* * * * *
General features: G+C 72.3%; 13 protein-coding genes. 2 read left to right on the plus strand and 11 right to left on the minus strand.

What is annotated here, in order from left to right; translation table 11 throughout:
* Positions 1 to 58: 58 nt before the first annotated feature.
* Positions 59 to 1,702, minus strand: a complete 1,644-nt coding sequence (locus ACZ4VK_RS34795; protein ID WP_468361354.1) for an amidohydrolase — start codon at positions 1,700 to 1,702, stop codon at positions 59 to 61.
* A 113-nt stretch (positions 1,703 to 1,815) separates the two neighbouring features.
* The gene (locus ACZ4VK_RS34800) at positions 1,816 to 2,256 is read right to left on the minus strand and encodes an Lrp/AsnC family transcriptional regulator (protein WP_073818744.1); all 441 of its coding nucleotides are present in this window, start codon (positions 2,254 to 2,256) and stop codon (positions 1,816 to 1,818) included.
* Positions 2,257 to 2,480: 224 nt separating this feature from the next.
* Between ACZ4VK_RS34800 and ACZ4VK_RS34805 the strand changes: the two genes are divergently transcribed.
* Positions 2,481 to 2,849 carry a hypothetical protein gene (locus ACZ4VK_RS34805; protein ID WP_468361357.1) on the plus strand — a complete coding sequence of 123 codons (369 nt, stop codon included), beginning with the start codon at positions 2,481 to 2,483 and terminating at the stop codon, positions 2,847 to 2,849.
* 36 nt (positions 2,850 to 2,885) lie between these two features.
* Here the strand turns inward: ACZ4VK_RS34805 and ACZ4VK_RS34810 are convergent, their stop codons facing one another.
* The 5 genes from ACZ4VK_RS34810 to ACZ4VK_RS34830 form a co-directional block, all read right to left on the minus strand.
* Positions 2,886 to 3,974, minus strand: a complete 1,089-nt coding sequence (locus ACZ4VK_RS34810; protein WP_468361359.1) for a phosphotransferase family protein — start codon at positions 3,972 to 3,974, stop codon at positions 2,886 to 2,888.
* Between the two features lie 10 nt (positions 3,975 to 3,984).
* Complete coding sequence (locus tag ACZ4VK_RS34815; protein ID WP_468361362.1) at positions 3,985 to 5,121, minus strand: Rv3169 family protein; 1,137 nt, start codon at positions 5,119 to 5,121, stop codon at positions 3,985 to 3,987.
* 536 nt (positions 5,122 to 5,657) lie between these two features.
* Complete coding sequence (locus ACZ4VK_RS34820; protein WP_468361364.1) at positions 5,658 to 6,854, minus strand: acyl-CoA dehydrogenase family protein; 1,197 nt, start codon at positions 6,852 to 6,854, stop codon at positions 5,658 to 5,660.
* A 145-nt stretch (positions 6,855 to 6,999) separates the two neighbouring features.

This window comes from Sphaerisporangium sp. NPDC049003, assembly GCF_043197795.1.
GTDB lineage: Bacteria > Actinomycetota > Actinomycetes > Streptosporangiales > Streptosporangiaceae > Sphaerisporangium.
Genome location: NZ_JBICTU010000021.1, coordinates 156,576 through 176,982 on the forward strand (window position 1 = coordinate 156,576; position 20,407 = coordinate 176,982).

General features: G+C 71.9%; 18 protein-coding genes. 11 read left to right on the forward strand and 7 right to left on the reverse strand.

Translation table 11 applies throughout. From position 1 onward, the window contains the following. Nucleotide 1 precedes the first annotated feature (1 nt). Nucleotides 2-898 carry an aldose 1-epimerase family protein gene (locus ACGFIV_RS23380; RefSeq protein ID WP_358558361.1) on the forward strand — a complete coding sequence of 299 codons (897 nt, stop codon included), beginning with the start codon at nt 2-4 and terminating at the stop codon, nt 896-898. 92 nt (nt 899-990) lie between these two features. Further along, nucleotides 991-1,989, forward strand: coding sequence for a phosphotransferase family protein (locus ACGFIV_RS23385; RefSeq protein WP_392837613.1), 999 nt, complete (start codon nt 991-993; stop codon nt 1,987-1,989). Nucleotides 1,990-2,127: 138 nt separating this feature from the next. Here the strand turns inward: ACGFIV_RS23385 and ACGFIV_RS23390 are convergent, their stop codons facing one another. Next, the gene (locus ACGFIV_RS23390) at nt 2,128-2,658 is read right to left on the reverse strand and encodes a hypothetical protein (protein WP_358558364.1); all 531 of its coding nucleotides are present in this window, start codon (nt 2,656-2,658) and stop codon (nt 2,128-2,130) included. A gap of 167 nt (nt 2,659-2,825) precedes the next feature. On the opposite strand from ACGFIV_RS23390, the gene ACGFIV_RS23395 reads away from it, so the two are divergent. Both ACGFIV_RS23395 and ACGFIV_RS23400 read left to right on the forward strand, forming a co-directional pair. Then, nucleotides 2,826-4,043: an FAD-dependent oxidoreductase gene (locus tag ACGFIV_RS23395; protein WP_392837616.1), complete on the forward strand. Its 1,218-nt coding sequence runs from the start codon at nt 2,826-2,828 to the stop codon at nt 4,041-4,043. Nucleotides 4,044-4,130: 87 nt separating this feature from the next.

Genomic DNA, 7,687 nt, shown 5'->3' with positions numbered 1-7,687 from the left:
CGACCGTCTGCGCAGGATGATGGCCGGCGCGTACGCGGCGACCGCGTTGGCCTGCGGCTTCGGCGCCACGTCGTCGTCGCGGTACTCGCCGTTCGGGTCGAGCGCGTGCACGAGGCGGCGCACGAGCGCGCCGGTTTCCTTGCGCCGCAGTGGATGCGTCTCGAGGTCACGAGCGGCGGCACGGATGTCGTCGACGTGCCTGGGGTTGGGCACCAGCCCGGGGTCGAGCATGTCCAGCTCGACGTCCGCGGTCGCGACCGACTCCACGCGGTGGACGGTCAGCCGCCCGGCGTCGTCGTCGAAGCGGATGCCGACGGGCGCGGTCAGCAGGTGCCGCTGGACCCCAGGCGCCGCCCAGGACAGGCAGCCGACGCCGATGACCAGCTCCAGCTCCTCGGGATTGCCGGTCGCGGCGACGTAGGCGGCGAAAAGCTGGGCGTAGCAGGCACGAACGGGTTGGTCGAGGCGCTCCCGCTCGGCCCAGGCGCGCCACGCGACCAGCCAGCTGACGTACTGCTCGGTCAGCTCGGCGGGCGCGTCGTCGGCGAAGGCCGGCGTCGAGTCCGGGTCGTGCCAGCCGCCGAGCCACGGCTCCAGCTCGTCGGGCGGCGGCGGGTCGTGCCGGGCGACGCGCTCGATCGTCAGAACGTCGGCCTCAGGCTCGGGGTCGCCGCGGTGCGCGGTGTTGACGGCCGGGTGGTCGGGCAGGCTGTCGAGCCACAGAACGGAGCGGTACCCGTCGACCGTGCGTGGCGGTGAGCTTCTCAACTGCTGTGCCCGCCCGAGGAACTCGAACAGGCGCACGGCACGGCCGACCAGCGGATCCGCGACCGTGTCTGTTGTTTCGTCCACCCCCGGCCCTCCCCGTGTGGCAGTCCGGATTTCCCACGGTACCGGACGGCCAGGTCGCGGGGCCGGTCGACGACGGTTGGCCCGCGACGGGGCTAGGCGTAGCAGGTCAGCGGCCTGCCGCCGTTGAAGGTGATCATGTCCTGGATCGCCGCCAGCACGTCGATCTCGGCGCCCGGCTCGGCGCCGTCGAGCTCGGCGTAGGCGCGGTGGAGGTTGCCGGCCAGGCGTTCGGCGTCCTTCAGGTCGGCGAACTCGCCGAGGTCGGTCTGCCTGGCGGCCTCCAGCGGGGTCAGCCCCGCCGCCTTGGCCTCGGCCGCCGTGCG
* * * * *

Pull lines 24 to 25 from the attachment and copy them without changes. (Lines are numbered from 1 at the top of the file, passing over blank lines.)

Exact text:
Genomic DNA, 7,687 nt, shown 5'->3' with positions numbered 1-7,687 from the left:
CGACCGTCTGCGCAGGATGATGGCCGGCGCGTACGCGGCGACCGCGTTGGCCTGCGGCTTCGGCGCCACGTCGTCGTCGCGGTACTCGCCGTTCGGGTCGAGCGCGTGCACGAGGCGGCGCACGAGCGCGCCGGTTTCCTTGCGCCGCAGTGGATGCGTCTCGAGGTCACGAGCGGCGGCACGGATGTCGTCGACGTGCCTGGGGTTGGGCACCAGCCCGGGGTCGAGCATGTCCAGCTCGACGTCCGCGGTCGCGACCGACTCCACGCGGTGGACGGTCAGCCGCCCGGCGTCGTCGTCGAAGCGGATGCCGACGGGCGCGGTCAGCAGGTGCCGCTGGACCCCAGGCGCCGCCCAGGACAGGCAGCCGACGCCGATGACCAGCTCCAGCTCCTCGGGATTGCCGGTCGCGGCGACGTAGGCGGCGAAAAGCTGGGCGTAGCAGGCACGAACGGGTTGGTCGAGGCGCTCCCGCTCGGCCCAGGCGCGCCACGCGACCAGCCAGCTGACGTACTGCTCGGTCAGCTCGGCGGGCGCGTCGTCGGCGAAGGCCGGCGTCGAGTCCGGGTCGTGCCAGCCGCCGAGCCACGGCTCCAGCTCGTCGGGCGGCGGCGGGTCGTGCCGGGCGACGCGCTCGATCGTCAGAACGTCGGCCTCAGGCTCGGGGTCGCCGCGGTGCGCGGTGTTGACGGCCGGGTGGTCGGGCAGGCTGTCGAGCCACAGAACGGAGCGGTACCCGTCGACCGTGCGTGGCGGTGAGCTTCTCAACTGCTGTGCCCGCCCGAGGAACTCGAACAGGCGCACGGCACGGCCGACCAGCGGATCCGCGACCGTGTCTGTTGTTTCGTCCACCCCCGGCCCTCCCCGTGTGGCAGTCCGGATTTCCCACGGTACCGGACGGCCAGGTCGCGGGGCCGGTCGACGACGGTTGGCCCGCGACGGGGCTAGGCGTAGCAGGTCAGCGGCCTGCCGCCGTTGAAGGTGATCATGTCCTGGATCGCCGCCAGCACGTCGATCTCGGCGCCCGGCTCGGCGCCGTCGAGCTCGGCGTAGGCGCGGTGGAGGTTGCCGGCCAGGCGTTCGGCGTCCTTCAGGTCGGCGAACTCGCCGAGGTCGGTCTGCCTGGCGGCCTCCAGCGGGGTCAGCCCCGCCGCCTTGGCCTCGGCCGCCGTGCG